Risk-Reward Ratio

What is the Risk-Reward Ratio?

The risk-reward ratio is the measure that is used by the investors during the trading for knowing their potential loss with respect to the potential profit out of the trade and hence used by the traders for effectively managing their risk and capital during the trading process. If the risk-reward ratio is 1:4, then it implies that the investor is ready to risk $1 for a potential gain of $4.

Explanation

Risk-Reward-Ratio

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Source: Risk-Reward Ratio (wallstreetmojo.com)

Risk-Reward Ratio Formula

In order to calculate the risk-reward ratio, the investor firstly has to determine the risk involved in the transaction. After determining the risk, it needs to determine the expected rewards which it will be getting after undertaking the involved potential risk of loss of the money invested by him. Lastly, after determining the potential risk and expected rewards, the risk-reward ratio will be calculated by dividing the potential risk by the expected rewards in trading. The formula is:

Risk – Reward Ratio = Potential Risk in Trading / Expected Rewards

Examples of Risk-Reward Ratio

  1. For example, the investor, after conducting the research of the market and analyzing the stocks of the various companies, expects that the price of the stock of the company AB will go to $ 200 per share from its current price of $ 180 per share and after reaching the point of $ 200 per share, the investor would sell the shares.
  2. Along with this, he expects that if the share price goes downwards beyond $ 170 per share, then there are chances of huge potential loss, so he thinks of limiting his risk up-to $ 170 per share only by placing the stop loss on the order of $ 170 per share. Calculate the expected Reward per share, potential risk per share, and the risk-reward ratio of investing in the share of company AB.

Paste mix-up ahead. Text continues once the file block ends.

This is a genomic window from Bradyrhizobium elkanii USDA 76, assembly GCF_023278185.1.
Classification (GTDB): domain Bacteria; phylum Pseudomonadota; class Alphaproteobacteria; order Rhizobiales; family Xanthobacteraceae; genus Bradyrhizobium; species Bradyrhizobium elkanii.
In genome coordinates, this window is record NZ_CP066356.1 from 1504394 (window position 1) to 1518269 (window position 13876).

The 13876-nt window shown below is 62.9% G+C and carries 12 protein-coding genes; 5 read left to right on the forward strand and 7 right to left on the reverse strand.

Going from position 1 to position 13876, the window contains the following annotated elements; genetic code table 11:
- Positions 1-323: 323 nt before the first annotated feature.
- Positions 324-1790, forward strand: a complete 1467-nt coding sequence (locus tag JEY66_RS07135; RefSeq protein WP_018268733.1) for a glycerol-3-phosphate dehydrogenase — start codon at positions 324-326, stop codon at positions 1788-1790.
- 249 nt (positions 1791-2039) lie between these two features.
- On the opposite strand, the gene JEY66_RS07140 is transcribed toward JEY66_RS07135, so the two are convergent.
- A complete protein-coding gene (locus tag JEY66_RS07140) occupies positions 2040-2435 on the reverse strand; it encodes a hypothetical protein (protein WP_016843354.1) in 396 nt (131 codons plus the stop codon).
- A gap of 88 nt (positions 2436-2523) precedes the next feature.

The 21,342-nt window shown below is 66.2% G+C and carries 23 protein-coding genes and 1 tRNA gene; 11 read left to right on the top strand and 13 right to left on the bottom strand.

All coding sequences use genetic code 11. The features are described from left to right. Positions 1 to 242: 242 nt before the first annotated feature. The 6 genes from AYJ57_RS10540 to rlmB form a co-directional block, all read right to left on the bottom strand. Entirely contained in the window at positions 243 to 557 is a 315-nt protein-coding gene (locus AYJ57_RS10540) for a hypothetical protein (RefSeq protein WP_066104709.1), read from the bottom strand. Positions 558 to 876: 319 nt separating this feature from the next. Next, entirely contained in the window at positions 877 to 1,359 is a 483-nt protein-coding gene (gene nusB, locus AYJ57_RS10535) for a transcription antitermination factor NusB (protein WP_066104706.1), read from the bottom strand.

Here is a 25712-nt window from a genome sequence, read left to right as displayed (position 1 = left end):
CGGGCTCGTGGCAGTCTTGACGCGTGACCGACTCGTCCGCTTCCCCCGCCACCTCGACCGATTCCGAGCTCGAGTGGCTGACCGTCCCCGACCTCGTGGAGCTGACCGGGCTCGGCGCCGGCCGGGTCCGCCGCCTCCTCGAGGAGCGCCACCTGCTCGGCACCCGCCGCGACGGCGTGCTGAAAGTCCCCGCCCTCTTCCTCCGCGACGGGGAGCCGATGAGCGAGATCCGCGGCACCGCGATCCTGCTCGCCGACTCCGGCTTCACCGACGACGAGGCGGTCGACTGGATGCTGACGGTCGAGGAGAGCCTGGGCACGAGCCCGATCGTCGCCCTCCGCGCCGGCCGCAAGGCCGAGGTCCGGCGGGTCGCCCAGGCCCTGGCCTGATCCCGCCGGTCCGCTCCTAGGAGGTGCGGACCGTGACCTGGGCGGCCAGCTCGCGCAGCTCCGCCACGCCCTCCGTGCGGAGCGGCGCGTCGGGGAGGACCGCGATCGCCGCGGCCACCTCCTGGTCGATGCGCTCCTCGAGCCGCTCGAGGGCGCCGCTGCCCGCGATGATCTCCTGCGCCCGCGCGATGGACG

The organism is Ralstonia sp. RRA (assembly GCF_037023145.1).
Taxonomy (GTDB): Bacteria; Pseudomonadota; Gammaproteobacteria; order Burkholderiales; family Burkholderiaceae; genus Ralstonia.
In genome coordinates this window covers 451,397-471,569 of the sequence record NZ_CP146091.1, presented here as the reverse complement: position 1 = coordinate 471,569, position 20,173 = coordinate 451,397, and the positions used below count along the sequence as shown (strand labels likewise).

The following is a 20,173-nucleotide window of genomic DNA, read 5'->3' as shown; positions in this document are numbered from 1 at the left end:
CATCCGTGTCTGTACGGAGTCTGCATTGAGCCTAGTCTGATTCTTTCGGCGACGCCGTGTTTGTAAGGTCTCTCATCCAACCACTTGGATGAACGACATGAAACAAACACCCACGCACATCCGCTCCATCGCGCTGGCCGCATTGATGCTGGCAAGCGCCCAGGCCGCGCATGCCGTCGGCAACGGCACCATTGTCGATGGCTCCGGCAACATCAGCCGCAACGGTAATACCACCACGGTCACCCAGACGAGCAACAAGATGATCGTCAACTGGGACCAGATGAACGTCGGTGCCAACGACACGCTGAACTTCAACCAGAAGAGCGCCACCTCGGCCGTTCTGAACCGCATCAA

Answer

In the present case, it is given that the current price at which the stock will be executed is $180 per share, and thus it is the entry point price of the trade. The investor expects that the prices of the stock will go up to $ 200 per share, and at that point, he will sell the shares. So, the expected Reward of the deal is:

Expected Reward = Expected Price Target of the Stock – Entry Point Price of the Stock
  • Expected reward = $ 200 per share – is $ 180 per share
  • Expected reward = $ 20 per share

Also, the investor decides to place the stop loss to the order of $ 170 per share. So, the potential risk of the trading will be the difference between the entry price per share and the stop-loss order value of the stock.

Potential Risk = Entry Point Price of the Stock – Stop-Loss Order Value of the Stock
  • Potential Risk = $ 180 per share – $ 170 per share.
  • Potential Risk = $ 10 per share

Finally, the risk-reward ratio from the investment per share will be calculated by dividing the expected rewards by the potential risk in trading using the below formula:

Risk-Reward Ratio = Potential Risk in Trading/Expected Rewards
  • = $ 10 per share/$ 20 per share
  • = 1:2

Thus the risk-reward ratio of the expected investment is 1 in 2. Since the ratio is less than 1, it indicated that with the given risk, investment has the potential of giving a double return.

Importance

  1. The risk-reward ratio helps the trader in managing the potential risk of loss of the money invested by him.
  2. It provides an idea to the investor than what is the expected return it could generate with the given level of risk, and accordingly, the decision can be taken. Thus, it will help the investor in making the decision according to his risk-taking capacity.

Conclusion

The risk-reward ratio provides the measurement of the expected rewards which the investor is going to generate with the given level of the potential risk. This ratio is very helpful for investors while making decisions with respect to their trading investment. So, the investment will be made by the investor according to his own capacity on the basis of this ratio.

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